We default this to a very small value because it produces delays in Roon's user experience. Consider that when setting it up--unless you have an uncommonly slow DAC, settings longer than 1-2 seconds are probably not necessary.

Advanced Settings

This screen can take on a few different shapes depending on what you are configuring. Let's start simple:

Max Sample Rate (PCM) and Max Bits Per Sample (PCM)

These settings limit the resolution of audio that Roon sends to your device. They are most commonly used in situations involving S/PDIF, AES, I2S, or DACs that over-report their playback capabilities. Like some of the settings mentioned above, they are here to solve problems. 99% of the time, you can safely leave them at the defaults with no ill effect.

Max DSD Sample Rate

This setting is for devices that over-represent their DSD capabilities.



If there are high DSD rates that your device doesn't support, you can use this setting to establish a maximum rate. That way, Roon will convert higher-resolution DSD content to PCM before playback instead of trying to play it directly.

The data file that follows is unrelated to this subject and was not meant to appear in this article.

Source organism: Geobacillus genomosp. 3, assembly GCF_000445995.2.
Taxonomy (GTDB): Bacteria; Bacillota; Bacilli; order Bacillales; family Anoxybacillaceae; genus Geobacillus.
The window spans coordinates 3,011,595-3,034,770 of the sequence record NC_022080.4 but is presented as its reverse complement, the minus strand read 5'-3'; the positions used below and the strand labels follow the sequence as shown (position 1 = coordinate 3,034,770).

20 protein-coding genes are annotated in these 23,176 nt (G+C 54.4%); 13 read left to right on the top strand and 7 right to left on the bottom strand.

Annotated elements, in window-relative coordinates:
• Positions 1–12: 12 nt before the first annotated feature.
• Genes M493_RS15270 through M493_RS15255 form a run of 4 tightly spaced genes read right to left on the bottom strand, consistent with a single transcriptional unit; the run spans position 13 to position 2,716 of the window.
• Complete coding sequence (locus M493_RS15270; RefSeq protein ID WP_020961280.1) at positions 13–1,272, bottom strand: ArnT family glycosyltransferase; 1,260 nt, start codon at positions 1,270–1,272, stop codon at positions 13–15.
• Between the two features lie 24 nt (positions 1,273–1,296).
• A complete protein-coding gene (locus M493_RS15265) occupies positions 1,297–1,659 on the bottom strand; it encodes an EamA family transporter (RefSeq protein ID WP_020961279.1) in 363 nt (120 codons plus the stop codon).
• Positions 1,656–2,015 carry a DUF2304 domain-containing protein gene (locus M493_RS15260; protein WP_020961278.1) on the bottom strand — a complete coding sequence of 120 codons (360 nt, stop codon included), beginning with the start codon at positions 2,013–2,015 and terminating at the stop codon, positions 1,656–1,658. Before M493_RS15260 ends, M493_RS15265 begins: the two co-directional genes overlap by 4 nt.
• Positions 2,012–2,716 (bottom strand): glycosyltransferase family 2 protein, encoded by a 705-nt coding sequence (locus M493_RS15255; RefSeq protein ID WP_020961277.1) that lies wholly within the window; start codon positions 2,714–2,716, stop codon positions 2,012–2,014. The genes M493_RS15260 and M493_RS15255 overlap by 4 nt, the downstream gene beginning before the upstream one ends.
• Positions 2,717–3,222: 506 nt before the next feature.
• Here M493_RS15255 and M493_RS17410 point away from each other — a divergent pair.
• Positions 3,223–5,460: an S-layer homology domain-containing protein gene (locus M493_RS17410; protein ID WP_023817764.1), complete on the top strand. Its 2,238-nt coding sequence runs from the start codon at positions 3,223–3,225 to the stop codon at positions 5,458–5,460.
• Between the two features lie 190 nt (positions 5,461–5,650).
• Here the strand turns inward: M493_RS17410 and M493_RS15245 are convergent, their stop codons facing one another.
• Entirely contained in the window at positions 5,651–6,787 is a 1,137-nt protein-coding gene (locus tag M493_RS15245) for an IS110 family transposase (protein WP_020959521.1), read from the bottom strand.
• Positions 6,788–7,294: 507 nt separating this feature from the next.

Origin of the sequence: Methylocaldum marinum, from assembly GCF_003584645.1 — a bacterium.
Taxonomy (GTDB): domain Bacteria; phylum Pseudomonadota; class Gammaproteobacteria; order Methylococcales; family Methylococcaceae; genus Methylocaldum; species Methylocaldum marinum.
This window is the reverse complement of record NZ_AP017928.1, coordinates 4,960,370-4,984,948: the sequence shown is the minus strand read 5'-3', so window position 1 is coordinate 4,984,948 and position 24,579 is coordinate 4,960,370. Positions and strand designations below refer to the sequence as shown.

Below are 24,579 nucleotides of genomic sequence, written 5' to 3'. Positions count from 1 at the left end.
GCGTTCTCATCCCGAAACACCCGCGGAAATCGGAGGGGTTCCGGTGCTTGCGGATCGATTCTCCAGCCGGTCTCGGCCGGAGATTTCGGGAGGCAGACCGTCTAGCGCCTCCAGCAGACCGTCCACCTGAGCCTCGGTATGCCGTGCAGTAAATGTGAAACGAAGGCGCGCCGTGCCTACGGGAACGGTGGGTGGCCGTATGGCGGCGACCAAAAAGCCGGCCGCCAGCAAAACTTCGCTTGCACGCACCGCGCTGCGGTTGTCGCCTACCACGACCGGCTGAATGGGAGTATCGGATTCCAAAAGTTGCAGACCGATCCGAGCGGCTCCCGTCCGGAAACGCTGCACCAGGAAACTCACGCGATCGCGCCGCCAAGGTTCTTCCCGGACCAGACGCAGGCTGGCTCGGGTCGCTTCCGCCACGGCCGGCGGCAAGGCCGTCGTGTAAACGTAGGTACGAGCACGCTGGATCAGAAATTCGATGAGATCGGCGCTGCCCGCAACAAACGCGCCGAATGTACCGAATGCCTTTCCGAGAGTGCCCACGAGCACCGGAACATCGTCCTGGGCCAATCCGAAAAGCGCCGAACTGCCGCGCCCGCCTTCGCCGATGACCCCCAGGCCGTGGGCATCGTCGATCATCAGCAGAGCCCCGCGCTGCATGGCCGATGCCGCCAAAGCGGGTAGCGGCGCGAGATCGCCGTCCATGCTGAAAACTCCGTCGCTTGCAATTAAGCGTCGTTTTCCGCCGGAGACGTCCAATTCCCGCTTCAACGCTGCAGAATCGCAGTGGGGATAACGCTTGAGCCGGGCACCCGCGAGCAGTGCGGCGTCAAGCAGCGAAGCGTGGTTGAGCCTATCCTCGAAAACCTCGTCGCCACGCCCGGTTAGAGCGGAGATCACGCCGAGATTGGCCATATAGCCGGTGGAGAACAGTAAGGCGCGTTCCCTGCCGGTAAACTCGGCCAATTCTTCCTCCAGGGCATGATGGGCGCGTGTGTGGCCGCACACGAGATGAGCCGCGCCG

This setting is a problem solver--if you don't have that problem, leave it at the default.

Enable Integer Mode (CoreAudio only)

This setting enables Integer Mode, which disables some extra bookkeeping inside of CoreAudio/Mac OS X. This is required for bit-perfect 32-bit playback, but does not impact the audio stream if the output format is 24bits or less. It's generally safe to enable, and does no harm, so we recommend turning it on unless it causes problems.

Enable Event Driven Mode (WASAPI only)

This setting enables a cleaner and more modern mechanism for passing audio to the device driver. We recommend leaving it turned on whenever possible. Some devices, particularly "HD Audio" implementations often found on PC motherboards, can't handle this mode, so you'll have to turn it off. We enable this setting by default whenever Exclusive Mode is turned on. One somewhat counter-intuitive consequence of turning it off is that our Zone Linking functionality doesn't work quite as well without it. You don't want that, do you?